Thanks for writing in. Here in Western Washington, the sword fern we (mostly) grow in our native Polystichum munitum. I’m not familiar with the Australian Sword Fern. Can you comment back with the botanical name for your particular fern? Perhaps with that we can help. Common names don’t tell us quite enough to be sure we’re talking about the same plant.

    One of the best fern resources — to purchase or learn — is fancyfronds.com. Unfortunately, even their site only returns Polystichum munitum if you search on the term “sword fern”.

    Let us know what more you can share, and we’ll try to help.

  3. Dave K. on

    Garden Mentors:

    Thank you for your response about the winter care of the Australian sword fern. The botanical name for the fern is Nephrolepis obliterata.

    And thank you for the tip about fancyfronds.com. As I wrote before, I am a great fan of ferns and am always on the look-out for good websites for information about them and as sources for purchasing them.

    Dave

  4. Garden Mentors on

    Thanks Dave. After some quick reading, it looks like you have a fern that thrives in warmer temperatures. It might not be cold hardy for winter. Best of luck & enjoy the Fancy Fronds site!

  5. Dave K. on

    Thanks for the response. Yes, Nephrolepis obliterata thrives in warmer temperatures. It’s from Australia — hence the name the Australian sword fern.

    But some sites on the internet say it will survive zone 7 winters if it’s left in the ground and mulched and other sites say to bring it indoors. I just thought that perhaps one of your mentors had had personal experience with it.

    Thanks anyway.

  6. Circe Verba on

    I realize that this is a really old post, but hoping someone might see it. I’m in Oregon with very mature sword ferns (they were mature when I moved in 7 years ago). But we’ve had more ice so the trees have been severely cut back and the fronds are getting much more light. The leaves on top are turning brown. I usually remove the dead fronds underneath and clip back, but afraid to hack too much down for fear that the new furls will sunburn. Any tips/ideas?

  7. Garden Mentors on

    Circe,

    If this detailed post on pruning ferns didn’t provide all that you’re looking for, we have an entire pruning class in our online Academy that details fern pruning. Join today and get access to this and all of our lessons immediately!

  8. Katherine on

    I planted western sword ferns this spring that I retrieved from the woods nearby. They are under fir trees with plenty of shade and I water them every 2 days. We are in northern Washington near the sea. Problem is that they have not grown. They just sit there looking pretty much like when I plsnted it is now July 1. Are they just getting established or should I be worried?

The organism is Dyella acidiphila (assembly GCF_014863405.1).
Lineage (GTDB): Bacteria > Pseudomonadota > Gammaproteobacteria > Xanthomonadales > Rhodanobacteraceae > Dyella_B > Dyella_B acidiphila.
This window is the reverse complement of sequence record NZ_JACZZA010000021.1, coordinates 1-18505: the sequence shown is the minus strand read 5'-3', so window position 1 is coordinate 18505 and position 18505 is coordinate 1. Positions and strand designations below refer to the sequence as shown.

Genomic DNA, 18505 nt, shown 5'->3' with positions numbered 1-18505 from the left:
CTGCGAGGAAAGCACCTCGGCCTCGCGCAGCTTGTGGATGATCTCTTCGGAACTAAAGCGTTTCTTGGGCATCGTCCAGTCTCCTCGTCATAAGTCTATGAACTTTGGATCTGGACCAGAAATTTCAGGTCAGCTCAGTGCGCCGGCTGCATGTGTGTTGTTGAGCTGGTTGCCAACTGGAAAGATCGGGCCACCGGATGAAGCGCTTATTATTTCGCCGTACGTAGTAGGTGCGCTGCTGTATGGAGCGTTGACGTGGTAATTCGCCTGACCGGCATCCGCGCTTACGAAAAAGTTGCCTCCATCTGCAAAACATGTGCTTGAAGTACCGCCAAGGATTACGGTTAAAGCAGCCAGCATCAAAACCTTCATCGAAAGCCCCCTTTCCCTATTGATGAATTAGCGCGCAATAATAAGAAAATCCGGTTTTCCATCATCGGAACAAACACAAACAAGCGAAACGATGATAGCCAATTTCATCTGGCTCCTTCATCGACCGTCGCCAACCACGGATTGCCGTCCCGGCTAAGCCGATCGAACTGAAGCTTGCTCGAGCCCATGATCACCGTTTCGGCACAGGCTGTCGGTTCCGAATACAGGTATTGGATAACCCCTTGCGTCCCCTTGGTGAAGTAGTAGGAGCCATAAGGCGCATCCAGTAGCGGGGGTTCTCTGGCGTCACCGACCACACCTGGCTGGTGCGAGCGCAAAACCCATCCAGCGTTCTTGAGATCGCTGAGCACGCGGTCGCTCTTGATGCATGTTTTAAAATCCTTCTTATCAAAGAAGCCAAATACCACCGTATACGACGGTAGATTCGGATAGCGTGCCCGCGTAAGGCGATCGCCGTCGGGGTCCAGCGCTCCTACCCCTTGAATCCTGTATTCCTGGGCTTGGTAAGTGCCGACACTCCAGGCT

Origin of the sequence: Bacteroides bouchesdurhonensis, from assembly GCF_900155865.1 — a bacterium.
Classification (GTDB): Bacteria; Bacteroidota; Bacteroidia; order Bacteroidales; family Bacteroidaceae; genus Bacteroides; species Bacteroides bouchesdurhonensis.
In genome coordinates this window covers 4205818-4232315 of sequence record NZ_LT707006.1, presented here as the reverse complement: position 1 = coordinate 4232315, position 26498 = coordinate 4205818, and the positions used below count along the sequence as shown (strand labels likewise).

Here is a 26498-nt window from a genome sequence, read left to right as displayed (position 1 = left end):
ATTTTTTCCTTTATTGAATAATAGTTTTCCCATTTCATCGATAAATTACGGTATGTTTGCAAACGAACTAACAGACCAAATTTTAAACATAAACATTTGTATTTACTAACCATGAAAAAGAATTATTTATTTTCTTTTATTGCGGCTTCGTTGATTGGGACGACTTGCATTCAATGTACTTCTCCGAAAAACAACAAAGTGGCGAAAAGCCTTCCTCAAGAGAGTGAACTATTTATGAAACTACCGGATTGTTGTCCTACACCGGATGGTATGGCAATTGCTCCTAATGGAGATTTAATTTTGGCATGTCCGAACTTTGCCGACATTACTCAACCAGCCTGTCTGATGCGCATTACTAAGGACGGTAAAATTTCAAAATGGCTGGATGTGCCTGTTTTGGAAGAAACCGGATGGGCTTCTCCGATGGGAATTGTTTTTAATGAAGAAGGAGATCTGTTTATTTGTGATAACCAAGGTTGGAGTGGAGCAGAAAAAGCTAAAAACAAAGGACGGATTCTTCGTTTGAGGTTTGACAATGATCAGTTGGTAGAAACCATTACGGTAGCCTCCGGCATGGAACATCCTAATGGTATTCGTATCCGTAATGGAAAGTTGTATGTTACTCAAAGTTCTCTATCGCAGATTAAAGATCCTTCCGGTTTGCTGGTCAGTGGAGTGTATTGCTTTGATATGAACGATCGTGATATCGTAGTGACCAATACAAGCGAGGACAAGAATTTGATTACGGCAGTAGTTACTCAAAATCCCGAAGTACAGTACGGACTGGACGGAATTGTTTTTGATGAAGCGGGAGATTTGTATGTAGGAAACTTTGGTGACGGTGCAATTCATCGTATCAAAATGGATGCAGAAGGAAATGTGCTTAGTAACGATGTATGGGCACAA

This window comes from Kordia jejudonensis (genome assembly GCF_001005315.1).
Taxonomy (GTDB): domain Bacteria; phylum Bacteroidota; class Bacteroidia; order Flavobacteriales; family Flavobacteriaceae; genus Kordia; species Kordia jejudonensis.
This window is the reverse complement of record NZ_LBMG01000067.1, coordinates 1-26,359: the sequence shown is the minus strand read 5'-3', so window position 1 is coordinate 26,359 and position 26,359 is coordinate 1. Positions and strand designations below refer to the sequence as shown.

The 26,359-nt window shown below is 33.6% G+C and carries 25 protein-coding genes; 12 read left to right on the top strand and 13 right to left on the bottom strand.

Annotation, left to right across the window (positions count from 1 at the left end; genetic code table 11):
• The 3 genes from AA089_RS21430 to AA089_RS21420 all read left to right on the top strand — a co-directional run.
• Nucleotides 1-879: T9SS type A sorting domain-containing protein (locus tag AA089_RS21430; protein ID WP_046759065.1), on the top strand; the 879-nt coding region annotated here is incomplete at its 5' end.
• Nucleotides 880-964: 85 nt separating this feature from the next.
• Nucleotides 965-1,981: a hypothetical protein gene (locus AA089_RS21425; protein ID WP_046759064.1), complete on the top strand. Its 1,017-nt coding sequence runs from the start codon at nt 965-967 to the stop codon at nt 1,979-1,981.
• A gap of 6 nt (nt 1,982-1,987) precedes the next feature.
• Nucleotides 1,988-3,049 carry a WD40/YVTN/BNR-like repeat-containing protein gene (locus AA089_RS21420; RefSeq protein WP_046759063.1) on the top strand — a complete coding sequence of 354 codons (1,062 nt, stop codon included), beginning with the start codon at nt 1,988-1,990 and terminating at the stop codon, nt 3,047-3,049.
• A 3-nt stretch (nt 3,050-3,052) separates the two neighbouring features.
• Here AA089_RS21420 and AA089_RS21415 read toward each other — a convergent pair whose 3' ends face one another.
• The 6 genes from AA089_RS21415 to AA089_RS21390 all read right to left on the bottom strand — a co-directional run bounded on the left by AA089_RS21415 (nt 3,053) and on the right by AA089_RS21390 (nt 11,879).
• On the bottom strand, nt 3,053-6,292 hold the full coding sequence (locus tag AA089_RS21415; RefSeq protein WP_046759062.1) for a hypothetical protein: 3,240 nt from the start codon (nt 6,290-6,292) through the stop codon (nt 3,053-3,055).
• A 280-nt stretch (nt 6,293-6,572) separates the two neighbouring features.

9. Garden Mentors on

    Katherine, Site unseen it’s tough to assess your specific situation. It may be that the ferns had already unfurled their spring fronds when you transplanted them. So, you probably won’t see much new growth again until next year. You could look at the base of the fronds to see if there are any tight fists intact. Also, is it really July first? Our calendar dates your question to mid-June. (But still, in the PacNW sword ferns have already pretty much done their new growth for the year.) Good luck.

  10. Kendra Cawley on

    Thank you for your helpful information.Our two 30-yr old sword ferns (front of the house, get lots of water and pretty much sun, Portland area) looked terrible — huge and mostly brown and flattened, so after reading your advice, yesterday (Feb 10) I cut one “all the way” back — removed all the fronds. But…. I don’t see any “fuzzy brown fists” — more like one big spikey hassock (about 1.5 ft high and same in diameter), presumably because I have not pruned it all the way back in 30 yrs! I’m not sure whether to continue to work at the hassock and try to cut it down further, looking to find fuzzy fists, or let new fronds push from there. Thoughts?

  11. Garden Mentors on

    Kendra, Thanks for writing in. Not sure what you mean by a spikey hassock. But it sound like it’s just more dead fronds. If they’re brown and desiccated and dead, remove them. If you’re not sure, you might want to get a garden consultation going to review what’s going on. Site unseen it’s difficult to know exactly what your situation looks like. But, once all the dead material is gone, assuming the ferns are still alive, you should find those fists down at ground level. They might be hiding under all that old 30 year dead material. Good luck & us know how it goes!

  12. Nancy Steers on

    I have always enjoyed the easy care of my sword ferns – over 25 in my backyard. As I was taking out last year’s fronds (yes, missed the late winter so cut them individually, darn!) I noticed on 2 plants that the fresh new leaves had been eaten to the base of the frond. 1st time for this. Any idea and solution to protect the others?
    Thanks,
    Nancy

  13. Garden Mentors on

    Nancy, First step is to determine what did the eating. Once you know what ate them, then you can begin protecting them. If you can’t figure out what ate them, you can try wrapping the plants with protective wire to keep critters like deer and bunnies away from them. This won’t stop insects, slugs and the like. But it might help. Good luck & let us know what you’re able to determine!